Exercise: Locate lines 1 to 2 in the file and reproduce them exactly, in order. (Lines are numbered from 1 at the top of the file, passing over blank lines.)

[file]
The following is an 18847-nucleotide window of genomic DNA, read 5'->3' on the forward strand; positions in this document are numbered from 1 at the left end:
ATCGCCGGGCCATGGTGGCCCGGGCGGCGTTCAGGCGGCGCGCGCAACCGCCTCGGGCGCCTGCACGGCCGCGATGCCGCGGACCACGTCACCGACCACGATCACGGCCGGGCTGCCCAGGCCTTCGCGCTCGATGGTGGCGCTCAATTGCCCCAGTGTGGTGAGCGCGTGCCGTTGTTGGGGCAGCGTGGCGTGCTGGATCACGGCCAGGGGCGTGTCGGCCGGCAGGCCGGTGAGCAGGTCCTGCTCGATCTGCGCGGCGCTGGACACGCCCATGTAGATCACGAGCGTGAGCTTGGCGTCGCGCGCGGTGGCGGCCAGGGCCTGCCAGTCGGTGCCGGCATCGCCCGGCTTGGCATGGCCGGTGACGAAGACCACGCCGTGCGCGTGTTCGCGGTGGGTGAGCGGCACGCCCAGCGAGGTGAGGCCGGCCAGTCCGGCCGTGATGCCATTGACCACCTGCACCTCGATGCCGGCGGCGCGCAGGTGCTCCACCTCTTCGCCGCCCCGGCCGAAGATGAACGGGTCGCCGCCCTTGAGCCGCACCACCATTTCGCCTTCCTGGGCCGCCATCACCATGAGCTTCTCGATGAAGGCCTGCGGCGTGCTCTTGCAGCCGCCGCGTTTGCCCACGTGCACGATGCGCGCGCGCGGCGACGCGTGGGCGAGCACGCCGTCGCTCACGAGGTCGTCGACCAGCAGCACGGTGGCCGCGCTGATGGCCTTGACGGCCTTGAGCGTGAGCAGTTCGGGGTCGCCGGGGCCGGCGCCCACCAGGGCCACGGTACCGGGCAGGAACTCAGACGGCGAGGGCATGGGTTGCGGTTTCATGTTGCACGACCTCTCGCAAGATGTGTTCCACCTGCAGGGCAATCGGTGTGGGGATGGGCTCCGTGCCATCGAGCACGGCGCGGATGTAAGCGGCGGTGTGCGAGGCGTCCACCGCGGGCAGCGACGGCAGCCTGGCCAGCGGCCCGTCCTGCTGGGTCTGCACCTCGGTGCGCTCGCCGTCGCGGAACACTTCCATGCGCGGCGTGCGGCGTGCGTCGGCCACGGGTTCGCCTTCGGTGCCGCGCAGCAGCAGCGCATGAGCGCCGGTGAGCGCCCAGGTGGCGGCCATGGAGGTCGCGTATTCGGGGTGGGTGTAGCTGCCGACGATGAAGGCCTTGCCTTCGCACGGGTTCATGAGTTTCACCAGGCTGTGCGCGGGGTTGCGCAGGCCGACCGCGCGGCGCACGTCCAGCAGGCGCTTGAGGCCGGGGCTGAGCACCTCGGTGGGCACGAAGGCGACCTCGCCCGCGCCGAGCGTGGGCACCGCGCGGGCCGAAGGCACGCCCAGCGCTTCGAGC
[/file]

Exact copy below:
The following is an 18847-nucleotide window of genomic DNA, read 5'->3' on the forward strand; positions in this document are numbered from 1 at the left end:
ATCGCCGGGCCATGGTGGCCCGGGCGGCGTTCAGGCGGCGCGCGCAACCGCCTCGGGCGCCTGCACGGCCGCGATGCCGCGGACCACGTCACCGACCACGATCACGGCCGGGCTGCCCAGGCCTTCGCGCTCGATGGTGGCGCTCAATTGCCCCAGTGTGGTGAGCGCGTGCCGTTGTTGGGGCAGCGTGGCGTGCTGGATCACGGCCAGGGGCGTGTCGGCCGGCAGGCCGGTGAGCAGGTCCTGCTCGATCTGCGCGGCGCTGGACACGCCCATGTAGATCACGAGCGTGAGCTTGGCGTCGCGCGCGGTGGCGGCCAGGGCCTGCCAGTCGGTGCCGGCATCGCCCGGCTTGGCATGGCCGGTGACGAAGACCACGCCGTGCGCGTGTTCGCGGTGGGTGAGCGGCACGCCCAGCGAGGTGAGGCCGGCCAGTCCGGCCGTGATGCCATTGACCACCTGCACCTCGATGCCGGCGGCGCGCAGGTGCTCCACCTCTTCGCCGCCCCGGCCGAAGATGAACGGGTCGCCGCCCTTGAGCCGCACCACCATTTCGCCTTCCTGGGCCGCCATCACCATGAGCTTCTCGATGAAGGCCTGCGGCGTGCTCTTGCAGCCGCCGCGTTTGCCCACGTGCACGATGCGCGCGCGCGGCGACGCGTGGGCGAGCACGCCGTCGCTCACGAGGTCGTCGACCAGCAGCACGGTGGCCGCGCTGATGGCCTTGACGGCCTTGAGCGTGAGCAGTTCGGGGTCGCCGGGGCCGGCGCCCACCAGGGCCACGGTACCGGGCAGGAACTCAGACGGCGAGGGCATGGGTTGCGGTTTCATGTTGCACGACCTCTCGCAAGATGTGTTCCACCTGCAGGGCAATCGGTGTGGGGATGGGCTCCGTGCCATCGAGCACGGCGCGGATGTAAGCGGCGGTGTGCGAGGCGTCCACCGCGGGCAGCGACGGCAGCCTGGCCAGCGGCCCGTCCTGCTGGGTCTGCACCTCGGTGCGCTCGCCGTCGCGGAACACTTCCATGCGCGGCGTGCGGCGTGCGTCGGCCACGGGTTCGCCTTCGGTGCCGCGCAGCAGCAGCGCATGAGCGCCGGTGAGCGCCCAGGTGGCGGCCATGGAGGTCGCGTATTCGGGGTGGGTGTAGCTGCCGACGATGAAGGCCTTGCCTTCGCACGGGTTCATGAGTTTCACCAGGCTGTGCGCGGGGTTGCGCAGGCCGACCGCGCGGCGCACGTCCAGCAGGCGCTTGAGGCCGGGGCTGAGCACCTCGGTGGGCACGAAGGCGACCTCGCCCGCGCCGAGCGTGGGCACCGCGCGGGCCGAAGGCACGCCCAGCGCTTCGAGC